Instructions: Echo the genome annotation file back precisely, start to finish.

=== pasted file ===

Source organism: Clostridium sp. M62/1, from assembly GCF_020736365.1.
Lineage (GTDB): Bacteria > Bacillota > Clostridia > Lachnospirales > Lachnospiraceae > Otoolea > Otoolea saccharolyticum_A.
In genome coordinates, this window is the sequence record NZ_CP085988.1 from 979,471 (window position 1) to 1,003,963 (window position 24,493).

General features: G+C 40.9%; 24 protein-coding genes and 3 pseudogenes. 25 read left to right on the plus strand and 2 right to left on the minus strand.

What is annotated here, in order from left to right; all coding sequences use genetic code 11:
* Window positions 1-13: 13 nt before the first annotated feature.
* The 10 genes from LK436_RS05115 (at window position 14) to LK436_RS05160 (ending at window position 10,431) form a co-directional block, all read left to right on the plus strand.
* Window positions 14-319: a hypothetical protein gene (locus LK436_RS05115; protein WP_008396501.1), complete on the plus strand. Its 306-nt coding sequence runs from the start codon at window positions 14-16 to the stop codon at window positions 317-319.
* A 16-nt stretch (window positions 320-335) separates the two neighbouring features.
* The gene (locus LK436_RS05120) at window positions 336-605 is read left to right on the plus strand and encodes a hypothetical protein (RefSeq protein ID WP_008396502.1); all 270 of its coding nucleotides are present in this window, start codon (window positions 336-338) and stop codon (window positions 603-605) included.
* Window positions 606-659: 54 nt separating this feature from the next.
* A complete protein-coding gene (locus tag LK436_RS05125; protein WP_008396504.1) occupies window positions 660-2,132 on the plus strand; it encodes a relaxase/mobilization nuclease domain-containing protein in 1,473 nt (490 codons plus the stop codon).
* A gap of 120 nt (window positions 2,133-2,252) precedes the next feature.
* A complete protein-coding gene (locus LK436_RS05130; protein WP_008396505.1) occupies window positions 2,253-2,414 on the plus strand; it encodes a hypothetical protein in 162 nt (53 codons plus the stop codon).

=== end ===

Source organism: Clostridium sp. M62/1, from assembly GCF_020736365.1.
Lineage (GTDB): Bacteria > Bacillota > Clostridia > Lachnospirales > Lachnospiraceae > Otoolea > Otoolea saccharolyticum_A.
In genome coordinates, this window is the sequence record NZ_CP085988.1 from 979,471 (window position 1) to 1,003,963 (window position 24,493).

General features: G+C 40.9%; 24 protein-coding genes and 3 pseudogenes. 25 read left to right on the plus strand and 2 right to left on the minus strand.

What is annotated here, in order from left to right; all coding sequences use genetic code 11:
* Window positions 1-13: 13 nt before the first annotated feature.
* The 10 genes from LK436_RS05115 (at window position 14) to LK436_RS05160 (ending at window position 10,431) form a co-directional block, all read left to right on the plus strand.
* Window positions 14-319: a hypothetical protein gene (locus LK436_RS05115; protein WP_008396501.1), complete on the plus strand. Its 306-nt coding sequence runs from the start codon at window positions 14-16 to the stop codon at window positions 317-319.
* A 16-nt stretch (window positions 320-335) separates the two neighbouring features.
* The gene (locus LK436_RS05120) at window positions 336-605 is read left to right on the plus strand and encodes a hypothetical protein (RefSeq protein ID WP_008396502.1); all 270 of its coding nucleotides are present in this window, start codon (window positions 336-338) and stop codon (window positions 603-605) included.
* Window positions 606-659: 54 nt separating this feature from the next.
* A complete protein-coding gene (locus tag LK436_RS05125; protein WP_008396504.1) occupies window positions 660-2,132 on the plus strand; it encodes a relaxase/mobilization nuclease domain-containing protein in 1,473 nt (490 codons plus the stop codon).
* A gap of 120 nt (window positions 2,133-2,252) precedes the next feature.
* A complete protein-coding gene (locus LK436_RS05130; protein WP_008396505.1) occupies window positions 2,253-2,414 on the plus strand; it encodes a hypothetical protein in 162 nt (53 codons plus the stop codon).